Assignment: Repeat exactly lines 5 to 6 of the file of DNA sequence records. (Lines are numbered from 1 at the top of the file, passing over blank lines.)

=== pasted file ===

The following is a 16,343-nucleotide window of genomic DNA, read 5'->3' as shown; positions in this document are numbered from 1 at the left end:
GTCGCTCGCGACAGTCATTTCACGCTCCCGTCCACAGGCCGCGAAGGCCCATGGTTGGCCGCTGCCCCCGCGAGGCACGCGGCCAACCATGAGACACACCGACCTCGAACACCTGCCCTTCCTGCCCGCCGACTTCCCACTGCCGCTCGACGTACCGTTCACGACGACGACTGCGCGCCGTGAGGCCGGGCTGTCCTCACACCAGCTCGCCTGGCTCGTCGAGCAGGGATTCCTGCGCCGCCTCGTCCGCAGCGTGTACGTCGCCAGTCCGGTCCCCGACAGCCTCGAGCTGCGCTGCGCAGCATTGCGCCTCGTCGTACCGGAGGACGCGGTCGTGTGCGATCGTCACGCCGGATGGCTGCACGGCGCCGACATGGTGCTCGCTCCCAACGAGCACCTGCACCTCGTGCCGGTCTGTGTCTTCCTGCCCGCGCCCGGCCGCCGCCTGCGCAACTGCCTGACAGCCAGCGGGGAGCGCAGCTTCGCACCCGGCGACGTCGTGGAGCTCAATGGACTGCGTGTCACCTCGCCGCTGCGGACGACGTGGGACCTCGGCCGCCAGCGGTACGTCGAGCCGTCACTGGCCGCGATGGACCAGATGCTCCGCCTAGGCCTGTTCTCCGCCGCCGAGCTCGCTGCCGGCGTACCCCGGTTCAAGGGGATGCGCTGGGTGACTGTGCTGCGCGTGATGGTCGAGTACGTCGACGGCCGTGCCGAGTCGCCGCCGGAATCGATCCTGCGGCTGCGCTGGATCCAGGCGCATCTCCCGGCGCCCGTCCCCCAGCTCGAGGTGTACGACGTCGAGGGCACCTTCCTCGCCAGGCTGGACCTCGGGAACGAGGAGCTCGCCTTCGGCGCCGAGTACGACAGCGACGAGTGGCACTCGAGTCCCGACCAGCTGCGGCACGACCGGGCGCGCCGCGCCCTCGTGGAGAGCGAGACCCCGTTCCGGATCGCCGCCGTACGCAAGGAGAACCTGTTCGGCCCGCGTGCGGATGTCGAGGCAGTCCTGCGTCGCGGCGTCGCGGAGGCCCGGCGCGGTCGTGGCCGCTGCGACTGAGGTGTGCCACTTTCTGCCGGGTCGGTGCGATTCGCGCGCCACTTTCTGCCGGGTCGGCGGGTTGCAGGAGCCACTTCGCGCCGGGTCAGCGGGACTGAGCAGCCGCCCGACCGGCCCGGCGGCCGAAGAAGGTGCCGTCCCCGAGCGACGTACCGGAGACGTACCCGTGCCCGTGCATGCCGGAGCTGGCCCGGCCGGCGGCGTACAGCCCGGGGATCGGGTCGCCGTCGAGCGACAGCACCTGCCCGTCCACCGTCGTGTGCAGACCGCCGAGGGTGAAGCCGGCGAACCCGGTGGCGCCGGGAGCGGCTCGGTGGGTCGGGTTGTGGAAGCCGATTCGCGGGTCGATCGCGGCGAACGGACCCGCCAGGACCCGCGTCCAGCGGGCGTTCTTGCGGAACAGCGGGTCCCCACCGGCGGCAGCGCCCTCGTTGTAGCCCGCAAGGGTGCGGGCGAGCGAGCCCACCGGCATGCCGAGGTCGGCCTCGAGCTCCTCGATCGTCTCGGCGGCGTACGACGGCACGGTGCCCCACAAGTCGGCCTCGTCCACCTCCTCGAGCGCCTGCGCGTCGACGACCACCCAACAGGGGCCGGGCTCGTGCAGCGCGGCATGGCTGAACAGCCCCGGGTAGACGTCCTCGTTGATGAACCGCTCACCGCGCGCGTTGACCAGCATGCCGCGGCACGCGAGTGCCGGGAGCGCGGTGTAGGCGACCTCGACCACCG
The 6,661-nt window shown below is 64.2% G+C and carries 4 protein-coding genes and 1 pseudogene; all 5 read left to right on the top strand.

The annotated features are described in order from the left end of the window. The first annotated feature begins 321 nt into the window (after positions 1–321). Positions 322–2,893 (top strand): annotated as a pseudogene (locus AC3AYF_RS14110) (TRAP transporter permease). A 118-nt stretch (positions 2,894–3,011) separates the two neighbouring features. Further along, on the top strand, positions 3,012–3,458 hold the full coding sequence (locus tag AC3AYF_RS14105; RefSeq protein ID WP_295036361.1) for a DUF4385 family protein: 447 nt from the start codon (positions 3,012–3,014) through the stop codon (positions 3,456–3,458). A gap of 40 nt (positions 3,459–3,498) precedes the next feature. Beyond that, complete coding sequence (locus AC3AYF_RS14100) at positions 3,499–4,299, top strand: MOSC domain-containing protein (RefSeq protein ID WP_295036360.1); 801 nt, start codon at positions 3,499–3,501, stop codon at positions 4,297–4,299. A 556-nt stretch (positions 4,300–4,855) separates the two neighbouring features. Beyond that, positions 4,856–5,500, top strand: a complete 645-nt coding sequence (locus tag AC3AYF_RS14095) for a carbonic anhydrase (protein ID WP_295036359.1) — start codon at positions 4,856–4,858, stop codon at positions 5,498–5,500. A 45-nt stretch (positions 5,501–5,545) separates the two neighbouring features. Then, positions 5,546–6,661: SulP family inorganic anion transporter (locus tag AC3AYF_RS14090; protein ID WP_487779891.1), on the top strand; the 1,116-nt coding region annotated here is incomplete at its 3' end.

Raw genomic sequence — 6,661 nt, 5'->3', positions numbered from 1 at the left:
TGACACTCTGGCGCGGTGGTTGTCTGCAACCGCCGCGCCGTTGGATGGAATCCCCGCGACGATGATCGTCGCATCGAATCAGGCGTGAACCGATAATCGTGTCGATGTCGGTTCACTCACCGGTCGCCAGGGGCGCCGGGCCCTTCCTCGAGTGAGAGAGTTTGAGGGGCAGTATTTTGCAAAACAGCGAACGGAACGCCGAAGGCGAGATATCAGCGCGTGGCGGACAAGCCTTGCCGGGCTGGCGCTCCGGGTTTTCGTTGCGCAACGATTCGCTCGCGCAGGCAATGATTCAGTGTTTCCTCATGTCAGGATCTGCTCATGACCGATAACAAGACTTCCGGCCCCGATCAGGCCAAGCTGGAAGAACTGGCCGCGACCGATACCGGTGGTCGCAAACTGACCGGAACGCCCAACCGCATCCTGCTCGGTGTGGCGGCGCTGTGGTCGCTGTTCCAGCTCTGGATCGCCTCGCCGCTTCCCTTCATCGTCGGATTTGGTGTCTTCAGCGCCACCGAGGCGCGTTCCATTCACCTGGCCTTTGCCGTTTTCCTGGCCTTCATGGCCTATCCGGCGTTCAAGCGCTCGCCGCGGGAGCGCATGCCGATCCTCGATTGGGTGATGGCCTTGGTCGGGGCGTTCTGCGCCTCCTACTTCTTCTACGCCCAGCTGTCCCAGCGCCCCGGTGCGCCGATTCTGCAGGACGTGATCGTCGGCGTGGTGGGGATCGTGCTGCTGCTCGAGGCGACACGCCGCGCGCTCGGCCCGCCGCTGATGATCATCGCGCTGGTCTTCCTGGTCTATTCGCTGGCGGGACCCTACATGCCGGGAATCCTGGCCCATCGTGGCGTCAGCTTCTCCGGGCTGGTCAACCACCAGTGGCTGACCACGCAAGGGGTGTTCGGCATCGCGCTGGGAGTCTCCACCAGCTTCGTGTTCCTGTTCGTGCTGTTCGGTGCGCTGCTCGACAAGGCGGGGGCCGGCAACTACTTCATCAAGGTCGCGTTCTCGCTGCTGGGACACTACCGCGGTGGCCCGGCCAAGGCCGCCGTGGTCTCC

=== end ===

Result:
Raw genomic sequence — 6,661 nt, 5'->3', positions numbered from 1 at the left:
TGACACTCTGGCGCGGTGGTTGTCTGCAACCGCCGCGCCGTTGGATGGAATCCCCGCGACGATGATCGTCGCATCGAATCAGGCGTGAACCGATAATCGTGTCGATGTCGGTTCACTCACCGGTCGCCAGGGGCGCCGGGCCCTTCCTCGAGTGAGAGAGTTTGAGGGGCAGTATTTTGCAAAACAGCGAACGGAACGCCGAAGGCGAGATATCAGCGCGTGGCGGACAAGCCTTGCCGGGCTGGCGCTCCGGGTTTTCGTTGCGCAACGATTCGCTCGCGCAGGCAATGATTCAGTGTTTCCTCATGTCAGGATCTGCTCATGACCGATAACAAGACTTCCGGCCCCGATCAGGCCAAGCTGGAAGAACTGGCCGCGACCGATACCGGTGGTCGCAAACTGACCGGAACGCCCAACCGCATCCTGCTCGGTGTGGCGGCGCTGTGGTCGCTGTTCCAGCTCTGGATCGCCTCGCCGCTTCCCTTCATCGTCGGATTTGGTGTCTTCAGCGCCACCGAGGCGCGTTCCATTCACCTGGCCTTTGCCGTTTTCCTGGCCTTCATGGCCTATCCGGCGTTCAAGCGCTCGCCGCGGGAGCGCATGCCGATCCTCGATTGGGTGATGGCCTTGGTCGGGGCGTTCTGCGCCTCCTACTTCTTCTACGCCCAGCTGTCCCAGCGCCCCGGTGCGCCGATTCTGCAGGACGTGATCGTCGGCGTGGTGGGGATCGTGCTGCTGCTCGAGGCGACACGCCGCGCGCTCGGCCCGCCGCTGATGATCATCGCGCTGGTCTTCCTGGTCTATTCGCTGGCGGGACCCTACATGCCGGGAATCCTGGCCCATCGTGGCGTCAGCTTCTCCGGGCTGGTCAACCACCAGTGGCTGACCACGCAAGGGGTGTTCGGCATCGCGCTGGGAGTCTCCACCAGCTTCGTGTTCCTGTTCGTGCTGTTCGGTGCGCTGCTCGACAAGGCGGGGGCCGGCAACTACTTCATCAAGGTCGCGTTCTCGCTGCTGGGACACTACCGCGGTGGCCCGGCCAAGGCCGCCGTGGTCTCC